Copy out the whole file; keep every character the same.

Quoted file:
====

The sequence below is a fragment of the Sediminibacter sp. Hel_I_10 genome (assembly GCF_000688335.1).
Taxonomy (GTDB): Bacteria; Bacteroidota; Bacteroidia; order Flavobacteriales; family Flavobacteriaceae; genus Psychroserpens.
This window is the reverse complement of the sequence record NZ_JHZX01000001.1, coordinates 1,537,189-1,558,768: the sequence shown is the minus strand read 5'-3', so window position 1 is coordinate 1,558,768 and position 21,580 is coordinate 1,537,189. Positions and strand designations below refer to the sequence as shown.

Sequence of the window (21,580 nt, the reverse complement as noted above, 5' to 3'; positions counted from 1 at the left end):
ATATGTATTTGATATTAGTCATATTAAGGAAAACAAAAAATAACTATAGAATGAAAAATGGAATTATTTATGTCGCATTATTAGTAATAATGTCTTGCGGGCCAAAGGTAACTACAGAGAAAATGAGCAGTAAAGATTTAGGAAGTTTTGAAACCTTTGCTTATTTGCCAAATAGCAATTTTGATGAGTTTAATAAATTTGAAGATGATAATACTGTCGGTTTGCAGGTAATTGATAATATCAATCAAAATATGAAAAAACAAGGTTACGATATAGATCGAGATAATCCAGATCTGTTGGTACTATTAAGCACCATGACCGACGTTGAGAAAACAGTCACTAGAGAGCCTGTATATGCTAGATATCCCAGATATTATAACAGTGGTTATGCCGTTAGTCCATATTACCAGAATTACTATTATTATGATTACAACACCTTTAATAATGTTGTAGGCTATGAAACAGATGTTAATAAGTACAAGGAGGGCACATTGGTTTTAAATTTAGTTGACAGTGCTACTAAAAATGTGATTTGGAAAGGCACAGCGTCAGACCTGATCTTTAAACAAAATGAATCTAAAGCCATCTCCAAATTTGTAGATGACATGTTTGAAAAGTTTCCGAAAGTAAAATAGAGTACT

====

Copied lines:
The sequence below is a fragment of the Sediminibacter sp. Hel_I_10 genome (assembly GCF_000688335.1).
Taxonomy (GTDB): Bacteria; Bacteroidota; Bacteroidia; order Flavobacteriales; family Flavobacteriaceae; genus Psychroserpens.
This window is the reverse complement of the sequence record NZ_JHZX01000001.1, coordinates 1,537,189-1,558,768: the sequence shown is the minus strand read 5'-3', so window position 1 is coordinate 1,558,768 and position 21,580 is coordinate 1,537,189. Positions and strand designations below refer to the sequence as shown.

Sequence of the window (21,580 nt, the reverse complement as noted above, 5' to 3'; positions counted from 1 at the left end):
ATATGTATTTGATATTAGTCATATTAAGGAAAACAAAAAATAACTATAGAATGAAAAATGGAATTATTTATGTCGCATTATTAGTAATAATGTCTTGCGGGCCAAAGGTAACTACAGAGAAAATGAGCAGTAAAGATTTAGGAAGTTTTGAAACCTTTGCTTATTTGCCAAATAGCAATTTTGATGAGTTTAATAAATTTGAAGATGATAATACTGTCGGTTTGCAGGTAATTGATAATATCAATCAAAATATGAAAAAACAAGGTTACGATATAGATCGAGATAATCCAGATCTGTTGGTACTATTAAGCACCATGACCGACGTTGAGAAAACAGTCACTAGAGAGCCTGTATATGCTAGATATCCCAGATATTATAACAGTGGTTATGCCGTTAGTCCATATTACCAGAATTACTATTATTATGATTACAACACCTTTAATAATGTTGTAGGCTATGAAACAGATGTTAATAAGTACAAGGAGGGCACATTGGTTTTAAATTTAGTTGACAGTGCTACTAAAAATGTGATTTGGAAAGGCACAGCGTCAGACCTGATCTTTAAACAAAATGAATCTAAAGCCATCTCCAAATTTGTAGATGACATGTTTGAAAAGTTTCCGAAAGTAAAATAGAGTACT